dnotarnicola at gmail.com
Fri Nov 30 13:40:51 EST 2018
Nicely put. I will point out however, that I did say it's someone else's
computer, but that's not the only thing it is. That was the point of my
diatribe. Anyone can create their own elastic cloud in-house, so you don't
need to rely on someone else to realize the benefits.
I would argue that, although akin to timesharing, there's an important
distinction from "classic" timesharing by virtue of availability of elastic
Finally, I should have added that I would most certainly not recommend this
for VCF, as it's not suitable to the task at hand.
On Fri, Nov 30, 2018 at 1:21 PM Dave McGuire via vcf-midatlantic <
vcf-midatlantic at lists.vcfed.org> wrote:
> On 11/30/18 7:09 AM, Dean Notarnicola via vcf-midatlantic wrote:
> > I'm not going to argue with anyone's points here, as they are all valid.
> > I've also been in IT for 35+ years and have built and maintained days
> > centers. The only thing I will contradict is the idea that cloud is just
> > "someone else's computer." Yes, they belong to someone else.
> Not to be argumentative, but I will emphasize that this was the point
> I was making. Those computers do, in fact, belong to someone else.
> They are sitting in a building(s) that belong to someone else. And
> someone else controls them, and someone else is responsible for their
> maintenance, in every respect.
> > However, cloud (by definition) is not timesharing, it is not co-location.
> I agree that it's not co-location, but I'd ask you to tell me how,
> exactly, it isn't timesharing. Elastic, capacity-on-demand
> functionality is typically implemented using virtual machines, with
> behind-the-scenes migration of VMs from host to host, in response to
> hardware failures, reorganization, or just plain moment-to-moment
> operating conditions. We all know that...and I know YOU know that; I'm
> not "talking down" to you here. My point is, your VMs are sharing a
> machine, or a set of machines, and mass storage, in the larger sense.
> It's not likely that any (smaller) customer of such a service provider
> will have any visibility into exactly where their VM lives and what else
> is running on that processor core at any given time.
> This is, by definition, timesharing. If you disagree, I'd love to
> hear your point of view as to why.
> Now, if you are a big enough customer to have a "nobody else on this
> hardware" deal with the provider, that's great...and moves it a big step
> closer to being co-location. Admittedly though, not completely so, but
> I couldn't not point it out. ;)
> > One of the
> > benefits of cloud computing is to offer nearly instant elastic, on demand
> > resources for variable workloads, such as software development, seasonal
> > other intermittent tasks. Traditionally, we would overbuild our data
> > to handle these things and as a result, 80% of our resources would be at
> > 10% to 20% utilization for the majority of the year, wasting energy,
> > and the time of our staff to maintain them. To be sure, we keep core,
> > business critical systems on prem (with HA and DR in co-lo) but that's
> > of our infrastructure. After extensive risk analysis, we are able to put
> > everything else in cloud, with the proper security and availability
> > controls that meet our needs (we are a pharmaceutical company and most
> > maintain GxP environments.) As a result, we only pay for the resources we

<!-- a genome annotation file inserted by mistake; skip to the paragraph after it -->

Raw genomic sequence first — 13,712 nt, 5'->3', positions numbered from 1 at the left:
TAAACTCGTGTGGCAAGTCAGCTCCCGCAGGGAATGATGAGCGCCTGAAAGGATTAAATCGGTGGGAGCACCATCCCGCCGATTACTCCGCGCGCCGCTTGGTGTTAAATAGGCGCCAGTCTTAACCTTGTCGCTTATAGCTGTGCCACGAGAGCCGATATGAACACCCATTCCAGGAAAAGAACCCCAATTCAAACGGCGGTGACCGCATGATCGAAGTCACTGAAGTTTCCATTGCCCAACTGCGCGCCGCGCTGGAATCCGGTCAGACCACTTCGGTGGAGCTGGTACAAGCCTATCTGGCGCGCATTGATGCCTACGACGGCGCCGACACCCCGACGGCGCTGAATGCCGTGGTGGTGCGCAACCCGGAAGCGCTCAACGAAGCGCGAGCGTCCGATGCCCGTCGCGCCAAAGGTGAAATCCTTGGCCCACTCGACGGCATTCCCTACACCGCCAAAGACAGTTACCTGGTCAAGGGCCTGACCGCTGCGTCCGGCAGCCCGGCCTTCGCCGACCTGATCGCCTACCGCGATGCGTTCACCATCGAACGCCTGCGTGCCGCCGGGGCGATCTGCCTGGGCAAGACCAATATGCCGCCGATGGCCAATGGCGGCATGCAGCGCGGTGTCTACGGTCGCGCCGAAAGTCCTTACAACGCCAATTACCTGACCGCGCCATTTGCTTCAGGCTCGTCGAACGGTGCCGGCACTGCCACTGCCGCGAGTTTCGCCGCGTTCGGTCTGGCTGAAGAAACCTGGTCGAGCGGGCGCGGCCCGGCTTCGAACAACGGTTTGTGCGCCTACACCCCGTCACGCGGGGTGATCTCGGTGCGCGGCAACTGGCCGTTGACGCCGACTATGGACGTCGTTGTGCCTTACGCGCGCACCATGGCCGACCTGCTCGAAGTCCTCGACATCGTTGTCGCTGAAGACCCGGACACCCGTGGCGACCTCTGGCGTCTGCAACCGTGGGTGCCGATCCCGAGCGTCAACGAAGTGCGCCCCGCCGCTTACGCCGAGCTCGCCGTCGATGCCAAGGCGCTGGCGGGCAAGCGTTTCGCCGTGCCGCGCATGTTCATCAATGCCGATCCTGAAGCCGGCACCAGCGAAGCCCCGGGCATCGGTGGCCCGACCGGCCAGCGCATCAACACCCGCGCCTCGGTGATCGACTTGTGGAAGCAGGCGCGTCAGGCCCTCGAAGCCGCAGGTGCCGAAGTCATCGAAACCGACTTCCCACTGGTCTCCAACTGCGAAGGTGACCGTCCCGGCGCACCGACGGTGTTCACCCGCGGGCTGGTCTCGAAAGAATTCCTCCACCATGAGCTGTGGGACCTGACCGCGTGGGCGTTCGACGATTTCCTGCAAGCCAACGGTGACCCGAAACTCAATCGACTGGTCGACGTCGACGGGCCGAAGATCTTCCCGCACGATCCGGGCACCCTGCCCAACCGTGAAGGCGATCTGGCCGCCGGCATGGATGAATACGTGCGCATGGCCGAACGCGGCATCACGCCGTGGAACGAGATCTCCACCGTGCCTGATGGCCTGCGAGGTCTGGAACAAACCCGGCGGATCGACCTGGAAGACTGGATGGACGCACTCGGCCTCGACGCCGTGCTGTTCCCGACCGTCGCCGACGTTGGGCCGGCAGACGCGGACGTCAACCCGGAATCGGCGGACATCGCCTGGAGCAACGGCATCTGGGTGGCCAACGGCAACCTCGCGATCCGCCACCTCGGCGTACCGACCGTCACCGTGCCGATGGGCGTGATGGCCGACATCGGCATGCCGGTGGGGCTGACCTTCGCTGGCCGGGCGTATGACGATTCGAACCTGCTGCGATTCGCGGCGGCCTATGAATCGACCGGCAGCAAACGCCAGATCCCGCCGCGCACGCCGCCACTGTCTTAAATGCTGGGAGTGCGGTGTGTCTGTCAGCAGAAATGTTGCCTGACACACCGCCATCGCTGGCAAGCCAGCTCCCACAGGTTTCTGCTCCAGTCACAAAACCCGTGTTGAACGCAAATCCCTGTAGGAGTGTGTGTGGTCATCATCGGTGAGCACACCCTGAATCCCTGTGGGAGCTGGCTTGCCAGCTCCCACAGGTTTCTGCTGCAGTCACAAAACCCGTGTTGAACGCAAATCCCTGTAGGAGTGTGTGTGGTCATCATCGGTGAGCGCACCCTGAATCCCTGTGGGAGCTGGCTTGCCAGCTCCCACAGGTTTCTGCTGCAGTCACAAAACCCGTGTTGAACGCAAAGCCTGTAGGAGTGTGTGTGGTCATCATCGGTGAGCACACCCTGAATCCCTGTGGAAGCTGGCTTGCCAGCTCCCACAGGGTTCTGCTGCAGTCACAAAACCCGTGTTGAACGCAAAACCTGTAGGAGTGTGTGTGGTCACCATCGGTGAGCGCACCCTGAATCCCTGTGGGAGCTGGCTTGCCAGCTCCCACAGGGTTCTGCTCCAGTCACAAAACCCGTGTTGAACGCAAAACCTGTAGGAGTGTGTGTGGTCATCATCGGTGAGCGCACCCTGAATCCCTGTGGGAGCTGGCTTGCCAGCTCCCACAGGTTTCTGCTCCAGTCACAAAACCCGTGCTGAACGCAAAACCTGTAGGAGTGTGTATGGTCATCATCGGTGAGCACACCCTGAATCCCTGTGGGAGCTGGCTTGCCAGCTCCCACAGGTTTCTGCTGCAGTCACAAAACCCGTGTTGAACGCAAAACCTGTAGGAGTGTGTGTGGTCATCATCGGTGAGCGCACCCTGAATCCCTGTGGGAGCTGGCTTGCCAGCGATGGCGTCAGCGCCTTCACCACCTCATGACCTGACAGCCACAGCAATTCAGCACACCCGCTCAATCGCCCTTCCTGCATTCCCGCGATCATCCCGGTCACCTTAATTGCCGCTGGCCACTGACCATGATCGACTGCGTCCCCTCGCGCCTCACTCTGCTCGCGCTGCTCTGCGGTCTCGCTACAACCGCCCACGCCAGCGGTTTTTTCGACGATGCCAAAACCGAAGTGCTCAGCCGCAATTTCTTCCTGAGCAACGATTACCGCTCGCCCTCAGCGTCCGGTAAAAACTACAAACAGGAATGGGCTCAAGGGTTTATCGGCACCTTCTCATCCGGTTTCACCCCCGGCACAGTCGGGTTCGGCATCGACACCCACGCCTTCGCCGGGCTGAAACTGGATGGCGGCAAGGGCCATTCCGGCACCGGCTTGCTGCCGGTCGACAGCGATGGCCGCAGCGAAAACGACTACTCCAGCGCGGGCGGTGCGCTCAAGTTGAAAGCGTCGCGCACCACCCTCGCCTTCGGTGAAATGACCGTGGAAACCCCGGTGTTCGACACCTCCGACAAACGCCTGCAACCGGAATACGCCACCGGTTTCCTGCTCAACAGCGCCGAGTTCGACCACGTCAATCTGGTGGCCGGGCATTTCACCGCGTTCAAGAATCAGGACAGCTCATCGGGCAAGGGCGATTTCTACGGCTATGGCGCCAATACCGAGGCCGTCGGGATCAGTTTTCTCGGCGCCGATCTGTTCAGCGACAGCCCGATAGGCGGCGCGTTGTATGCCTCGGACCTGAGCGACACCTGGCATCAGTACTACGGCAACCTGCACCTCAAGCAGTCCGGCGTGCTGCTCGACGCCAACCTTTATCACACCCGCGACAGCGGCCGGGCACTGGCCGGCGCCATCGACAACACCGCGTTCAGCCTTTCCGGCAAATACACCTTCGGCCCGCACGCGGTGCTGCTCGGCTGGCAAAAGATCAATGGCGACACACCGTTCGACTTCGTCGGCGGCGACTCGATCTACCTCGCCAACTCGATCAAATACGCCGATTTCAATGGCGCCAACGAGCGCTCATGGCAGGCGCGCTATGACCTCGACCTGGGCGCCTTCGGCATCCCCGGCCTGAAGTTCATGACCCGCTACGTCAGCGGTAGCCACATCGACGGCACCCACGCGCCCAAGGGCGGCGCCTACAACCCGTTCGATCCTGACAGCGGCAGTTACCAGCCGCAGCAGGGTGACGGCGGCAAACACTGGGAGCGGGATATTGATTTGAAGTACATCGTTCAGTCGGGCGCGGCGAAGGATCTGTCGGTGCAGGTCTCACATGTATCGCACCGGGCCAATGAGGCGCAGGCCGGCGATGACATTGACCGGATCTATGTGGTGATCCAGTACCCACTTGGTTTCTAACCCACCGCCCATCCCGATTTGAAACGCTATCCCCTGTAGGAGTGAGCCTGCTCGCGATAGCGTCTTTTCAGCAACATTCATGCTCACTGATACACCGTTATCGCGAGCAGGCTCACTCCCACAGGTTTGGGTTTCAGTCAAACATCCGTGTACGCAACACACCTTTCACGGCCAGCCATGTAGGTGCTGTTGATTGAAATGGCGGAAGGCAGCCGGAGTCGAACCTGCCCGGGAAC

> > actually utilize, can allocate and de-allocate resources on demand. As
> > well, our lean IT staff can concentrate on higher value work.
> The benefits are huge, only a moron would dispute that. It's
> incredible, the things a modern VM-based hosting network can do, and the
> benefits to their customers are very real and absolutely huge.
> But those benefits do not come without a cost: Direct control over
> just about everything is lost. Some suitly types may say that this is a
> good thing, but I personally would never accept that. That is one of
> the reasons I left the business of "big I.T." Decisions are now being
> made exclusively for suitly reasons, not technical reasons. We all
> remember the beginnings of this, when suits in charge of I.T. started
> valuing contracts over OS source code licenses. They don't want ways to
> fix things quickly, they want someone to scream at when it breaks. I'm
> a technical person; I don't work that way.
> You said above that your core business-critical systems are kept
> in-house, and for you, that's about 5% of your infrastructure. In my
> case, my core business-critical systems are about 80% of my
> infrastructure. In other words, my mileage did, in fact, vary.
> For that other 20%, I'm envisioning of all the idiots I've interviewed
> and rejected in the past, who went on to work for Rackspace...I'll keep
> that 20% in-house, thanks. ;)
> Further, benefits or not, it's still "someone else's computer".
> > To be sure, cloud is not a magic bullet. Getting true value from it
> > requires due diligence in knowing your compute environment, your business
> > and security needs, and creating/maintaining proper governance and
> > controls. It may not be cheaper, but done properly can be more efficient
> > and result in a much more agile infrastructure. Again, YMMV.
> Agreed on all points. But VCF is neither Netflix, AirBNB, Atlassian,
> nor a pharmaceutical company. The moment VCF's internal operations
> begin to depend on an agile infrastructure with capacity-on-demand etc,
> I'm sure things will be looked at a bit differently.
> > Tread lightly :-)
> You've met me, right? ;)
> Dave McGuire, AK4HZ
> New Kensington, PA
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